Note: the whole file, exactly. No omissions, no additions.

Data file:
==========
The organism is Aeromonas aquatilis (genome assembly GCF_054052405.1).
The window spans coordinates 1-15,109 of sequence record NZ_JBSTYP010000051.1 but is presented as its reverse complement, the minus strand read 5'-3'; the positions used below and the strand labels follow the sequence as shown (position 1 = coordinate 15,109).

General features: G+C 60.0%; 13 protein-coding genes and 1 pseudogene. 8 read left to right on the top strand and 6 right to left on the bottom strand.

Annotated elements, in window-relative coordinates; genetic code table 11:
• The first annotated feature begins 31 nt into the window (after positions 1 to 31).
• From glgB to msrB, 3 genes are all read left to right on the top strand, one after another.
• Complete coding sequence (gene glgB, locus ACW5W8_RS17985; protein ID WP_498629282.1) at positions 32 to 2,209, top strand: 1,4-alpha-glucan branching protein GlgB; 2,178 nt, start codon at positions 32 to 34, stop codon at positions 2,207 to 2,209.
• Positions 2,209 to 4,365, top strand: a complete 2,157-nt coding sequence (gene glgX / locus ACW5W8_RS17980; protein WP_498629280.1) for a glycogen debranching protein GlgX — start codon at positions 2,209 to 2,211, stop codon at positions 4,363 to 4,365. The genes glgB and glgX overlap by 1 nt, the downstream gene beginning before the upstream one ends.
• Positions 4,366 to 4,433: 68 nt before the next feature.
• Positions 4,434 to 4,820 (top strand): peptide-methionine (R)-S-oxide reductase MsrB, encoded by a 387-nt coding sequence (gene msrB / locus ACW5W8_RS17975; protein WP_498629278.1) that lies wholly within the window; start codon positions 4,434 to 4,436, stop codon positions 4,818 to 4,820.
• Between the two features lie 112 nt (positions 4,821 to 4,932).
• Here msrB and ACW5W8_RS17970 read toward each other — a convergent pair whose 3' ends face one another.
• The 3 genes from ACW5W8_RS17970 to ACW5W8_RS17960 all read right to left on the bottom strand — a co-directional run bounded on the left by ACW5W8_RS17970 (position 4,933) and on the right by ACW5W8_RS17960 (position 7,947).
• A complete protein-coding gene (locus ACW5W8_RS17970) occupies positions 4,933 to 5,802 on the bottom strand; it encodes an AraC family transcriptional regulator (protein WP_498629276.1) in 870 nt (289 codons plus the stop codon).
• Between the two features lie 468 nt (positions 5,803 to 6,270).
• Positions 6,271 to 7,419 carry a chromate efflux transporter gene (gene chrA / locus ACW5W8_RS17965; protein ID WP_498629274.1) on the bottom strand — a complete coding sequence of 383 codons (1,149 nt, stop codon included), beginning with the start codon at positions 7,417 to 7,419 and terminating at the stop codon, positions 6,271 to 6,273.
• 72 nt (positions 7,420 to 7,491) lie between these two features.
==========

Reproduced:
The organism is Aeromonas aquatilis (genome assembly GCF_054052405.1).
The window spans coordinates 1-15,109 of sequence record NZ_JBSTYP010000051.1 but is presented as its reverse complement, the minus strand read 5'-3'; the positions used below and the strand labels follow the sequence as shown (position 1 = coordinate 15,109).

General features: G+C 60.0%; 13 protein-coding genes and 1 pseudogene. 8 read left to right on the top strand and 6 right to left on the bottom strand.

Annotated elements, in window-relative coordinates; genetic code table 11:
• The first annotated feature begins 31 nt into the window (after positions 1 to 31).
• From glgB to msrB, 3 genes are all read left to right on the top strand, one after another.
• Complete coding sequence (gene glgB, locus ACW5W8_RS17985; protein ID WP_498629282.1) at positions 32 to 2,209, top strand: 1,4-alpha-glucan branching protein GlgB; 2,178 nt, start codon at positions 32 to 34, stop codon at positions 2,207 to 2,209.
• Positions 2,209 to 4,365, top strand: a complete 2,157-nt coding sequence (gene glgX / locus ACW5W8_RS17980; protein WP_498629280.1) for a glycogen debranching protein GlgX — start codon at positions 2,209 to 2,211, stop codon at positions 4,363 to 4,365. The genes glgB and glgX overlap by 1 nt, the downstream gene beginning before the upstream one ends.
• Positions 4,366 to 4,433: 68 nt before the next feature.
• Positions 4,434 to 4,820 (top strand): peptide-methionine (R)-S-oxide reductase MsrB, encoded by a 387-nt coding sequence (gene msrB / locus ACW5W8_RS17975; protein WP_498629278.1) that lies wholly within the window; start codon positions 4,434 to 4,436, stop codon positions 4,818 to 4,820.
• Between the two features lie 112 nt (positions 4,821 to 4,932).
• Here msrB and ACW5W8_RS17970 read toward each other — a convergent pair whose 3' ends face one another.
• The 3 genes from ACW5W8_RS17970 to ACW5W8_RS17960 all read right to left on the bottom strand — a co-directional run bounded on the left by ACW5W8_RS17970 (position 4,933) and on the right by ACW5W8_RS17960 (position 7,947).
• A complete protein-coding gene (locus ACW5W8_RS17970) occupies positions 4,933 to 5,802 on the bottom strand; it encodes an AraC family transcriptional regulator (protein WP_498629276.1) in 870 nt (289 codons plus the stop codon).
• Between the two features lie 468 nt (positions 5,803 to 6,270).
• Positions 6,271 to 7,419 carry a chromate efflux transporter gene (gene chrA / locus ACW5W8_RS17965; protein ID WP_498629274.1) on the bottom strand — a complete coding sequence of 383 codons (1,149 nt, stop codon included), beginning with the start codon at positions 7,417 to 7,419 and terminating at the stop codon, positions 6,271 to 6,273.
• 72 nt (positions 7,420 to 7,491) lie between these two features.